State-by-State Guide to Taxes on Retirees
Tool | December 2021

Maine State Tax Guide for Retirees

State tax rates and rules for income, sales, property, estate, and other taxes that impact retirees.


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The Bottom Line
Flag of Maine

Not Tax-Friendly

When it comes to taxes, retirees get more bad news than good news in Maine. Let's start with property taxes, where the median annual tax rate per $100,000 of home value is more than $200 above the national average.

The Pine Tree State, like the majority of states, exempts Social Security benefits from state income taxes. Plus, up to $25,000 per person of eligible pension income can be deducted (more after 2022). However, income above that threshold faces stiff income taxes.

Maine is one of a few states that do not allow cities and towns to impose their own local sales tax—only the state sales tax of 5.5% is due. That's good news. But Maine also has an estate tax. That's more bad news.

Income Tax Range

Low: 5.8% (on taxable income less than $22,450 for single filers; less than $44,950 for joint filers)

High: 7.15% (on taxable income of $53,150 or more for single filers; $106,350 for joint filers)

For 2022, the 5.8% rate applies to taxable income less than $23,000 for single filers and less than $46,000 for joint filers. The 7.15% rate applies to taxable income over $54,450 for single filers and over $108,900 for joint filers.

Taxation of Social Security Benefits

Social Security benefits are not taxed by the state.

Tax Breaks for Other Retirement Income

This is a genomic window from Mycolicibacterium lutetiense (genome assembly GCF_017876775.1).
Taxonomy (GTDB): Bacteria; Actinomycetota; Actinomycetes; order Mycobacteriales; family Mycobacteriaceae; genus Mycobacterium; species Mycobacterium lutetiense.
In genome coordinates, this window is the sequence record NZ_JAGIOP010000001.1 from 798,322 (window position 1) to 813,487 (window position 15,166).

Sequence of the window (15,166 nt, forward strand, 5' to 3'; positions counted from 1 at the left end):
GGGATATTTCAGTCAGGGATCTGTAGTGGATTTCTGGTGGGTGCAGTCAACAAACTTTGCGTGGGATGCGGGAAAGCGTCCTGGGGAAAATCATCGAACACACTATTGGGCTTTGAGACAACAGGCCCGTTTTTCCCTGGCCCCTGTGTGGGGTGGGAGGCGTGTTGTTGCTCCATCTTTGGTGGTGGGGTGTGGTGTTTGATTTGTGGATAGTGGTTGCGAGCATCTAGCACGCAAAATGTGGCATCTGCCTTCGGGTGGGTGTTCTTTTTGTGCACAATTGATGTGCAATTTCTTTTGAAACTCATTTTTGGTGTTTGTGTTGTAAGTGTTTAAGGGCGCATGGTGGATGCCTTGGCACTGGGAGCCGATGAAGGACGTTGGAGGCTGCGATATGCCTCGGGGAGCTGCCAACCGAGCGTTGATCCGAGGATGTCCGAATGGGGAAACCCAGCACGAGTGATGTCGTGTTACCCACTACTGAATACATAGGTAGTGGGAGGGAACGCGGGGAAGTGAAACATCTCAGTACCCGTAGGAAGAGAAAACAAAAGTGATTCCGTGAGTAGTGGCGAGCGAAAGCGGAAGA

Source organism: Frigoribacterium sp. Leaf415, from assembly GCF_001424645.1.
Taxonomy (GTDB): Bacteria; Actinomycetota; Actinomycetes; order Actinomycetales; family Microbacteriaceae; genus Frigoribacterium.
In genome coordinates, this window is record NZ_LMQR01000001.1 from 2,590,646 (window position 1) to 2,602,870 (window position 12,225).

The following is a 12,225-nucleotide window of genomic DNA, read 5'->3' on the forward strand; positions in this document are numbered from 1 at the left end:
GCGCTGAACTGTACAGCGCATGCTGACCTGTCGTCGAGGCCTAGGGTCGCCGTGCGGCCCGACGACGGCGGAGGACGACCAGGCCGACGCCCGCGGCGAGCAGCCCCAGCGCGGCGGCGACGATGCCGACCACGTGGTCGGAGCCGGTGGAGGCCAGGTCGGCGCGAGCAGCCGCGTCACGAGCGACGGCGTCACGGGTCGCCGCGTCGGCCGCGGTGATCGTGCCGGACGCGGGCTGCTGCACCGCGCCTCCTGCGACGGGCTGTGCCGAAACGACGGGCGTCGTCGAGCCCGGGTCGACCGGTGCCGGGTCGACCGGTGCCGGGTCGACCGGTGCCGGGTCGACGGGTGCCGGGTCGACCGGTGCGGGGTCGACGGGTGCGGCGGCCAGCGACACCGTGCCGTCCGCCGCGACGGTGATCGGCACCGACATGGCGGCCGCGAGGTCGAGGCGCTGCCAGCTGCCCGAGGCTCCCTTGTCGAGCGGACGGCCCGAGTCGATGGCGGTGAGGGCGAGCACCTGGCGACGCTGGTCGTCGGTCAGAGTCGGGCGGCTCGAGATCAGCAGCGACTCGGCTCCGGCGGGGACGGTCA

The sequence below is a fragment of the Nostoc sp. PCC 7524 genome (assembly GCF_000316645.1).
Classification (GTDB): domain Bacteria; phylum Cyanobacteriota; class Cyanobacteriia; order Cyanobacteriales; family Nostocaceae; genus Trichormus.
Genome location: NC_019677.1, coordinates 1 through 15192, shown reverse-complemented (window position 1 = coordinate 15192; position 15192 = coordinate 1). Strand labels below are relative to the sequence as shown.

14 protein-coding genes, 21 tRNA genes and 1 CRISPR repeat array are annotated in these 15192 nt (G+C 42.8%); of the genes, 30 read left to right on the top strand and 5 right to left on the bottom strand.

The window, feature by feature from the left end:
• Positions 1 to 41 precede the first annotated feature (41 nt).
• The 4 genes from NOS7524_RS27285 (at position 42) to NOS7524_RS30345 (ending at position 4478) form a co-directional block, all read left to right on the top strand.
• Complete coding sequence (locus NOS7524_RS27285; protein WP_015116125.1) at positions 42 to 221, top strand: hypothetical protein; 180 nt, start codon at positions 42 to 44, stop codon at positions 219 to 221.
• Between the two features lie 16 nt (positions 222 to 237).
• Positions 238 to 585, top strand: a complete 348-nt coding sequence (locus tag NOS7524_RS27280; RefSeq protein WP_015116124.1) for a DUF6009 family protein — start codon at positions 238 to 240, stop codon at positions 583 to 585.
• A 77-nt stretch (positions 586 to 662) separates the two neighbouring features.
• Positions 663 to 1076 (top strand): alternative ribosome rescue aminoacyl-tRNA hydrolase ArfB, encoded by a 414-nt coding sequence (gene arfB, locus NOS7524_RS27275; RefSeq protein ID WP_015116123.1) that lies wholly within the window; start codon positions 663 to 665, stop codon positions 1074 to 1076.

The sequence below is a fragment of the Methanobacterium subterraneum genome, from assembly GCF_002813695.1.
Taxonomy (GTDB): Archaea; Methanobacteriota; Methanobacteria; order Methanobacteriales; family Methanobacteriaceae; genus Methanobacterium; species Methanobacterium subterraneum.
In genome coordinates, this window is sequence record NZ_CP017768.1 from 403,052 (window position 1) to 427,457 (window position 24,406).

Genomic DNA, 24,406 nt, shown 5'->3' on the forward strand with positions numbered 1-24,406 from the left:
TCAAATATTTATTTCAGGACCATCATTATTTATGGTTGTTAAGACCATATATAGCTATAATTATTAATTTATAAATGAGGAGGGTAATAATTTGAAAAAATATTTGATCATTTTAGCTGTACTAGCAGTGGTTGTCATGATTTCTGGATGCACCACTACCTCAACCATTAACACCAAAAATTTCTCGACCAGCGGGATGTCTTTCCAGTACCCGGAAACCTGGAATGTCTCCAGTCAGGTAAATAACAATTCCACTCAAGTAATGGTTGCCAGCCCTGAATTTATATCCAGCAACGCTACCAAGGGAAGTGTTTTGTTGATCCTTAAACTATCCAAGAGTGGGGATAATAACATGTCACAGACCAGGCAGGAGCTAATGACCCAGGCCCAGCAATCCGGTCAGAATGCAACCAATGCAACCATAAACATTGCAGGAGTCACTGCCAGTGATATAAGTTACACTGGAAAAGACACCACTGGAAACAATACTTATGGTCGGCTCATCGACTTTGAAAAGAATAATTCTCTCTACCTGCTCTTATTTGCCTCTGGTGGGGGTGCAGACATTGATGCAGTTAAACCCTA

Military pensions and Railroad Retirement benefits are fully exempt.

In addition, up to $25,000 of other federally-taxed retirement income (including income from pensions, 401(k) plans and IRAs), minus Social Security and Railroad Retirement benefits, is exempt. The exemption is increased to $30,000 in 2023, and then to $35,000 in 2024 and thereafter.

Sales Tax

5.5% state levy. No local taxes.

Groceries: Taxable, but "grocery staples" are exempt
Clothing: Taxable
Motor Vehicles: Taxable
Prescription Drugs: Exempt

Real Property Taxes

Maine residents 65 years of age or older may be able to claim a Property Tax Fairness Credit of up to $1,500 against their state income tax (up to $1,000 for younger residents). For the 2021 tax year, total income for the year couldn't exceed $42,000 (single) or $68,000 (head of household, married filing jointly or qualified widow). (Income limits for the 2022 tax year have not yet been released.)

Residents age 65 or older who have owned a homestead in Maine for at least 10 years can also apply to have their property tax "frozen" so that it doesn't exceed the tax billed for the year before application. A new application is required each year for which a freeze is requested.

In addition, residents age 65 or older may qualify for a state property tax deferral program if their household income is less than $40,000 and their liquid assets are less than $50,000 ($75,000 for couples). Other requirements apply.

Municipalities in Maine may also enact a property tax deferral program for homeowners age 70 or older. The homeowner must reside in their home for at least 10 years before applying for a deferral and have a household income that doesn't exceed 300% of the federal poverty level. Municipalities can enact other property tax assistance programs for seniors, too.

Annual Car Taxes and Fees

An annual vehicle excise tax based on the car's age and sticker price (MSRP) is imposed.

Estate and Inheritance Taxes

Maine has an estate tax with an exemption of $6.01 million for 2022. Tax rates range from 8% to 12%.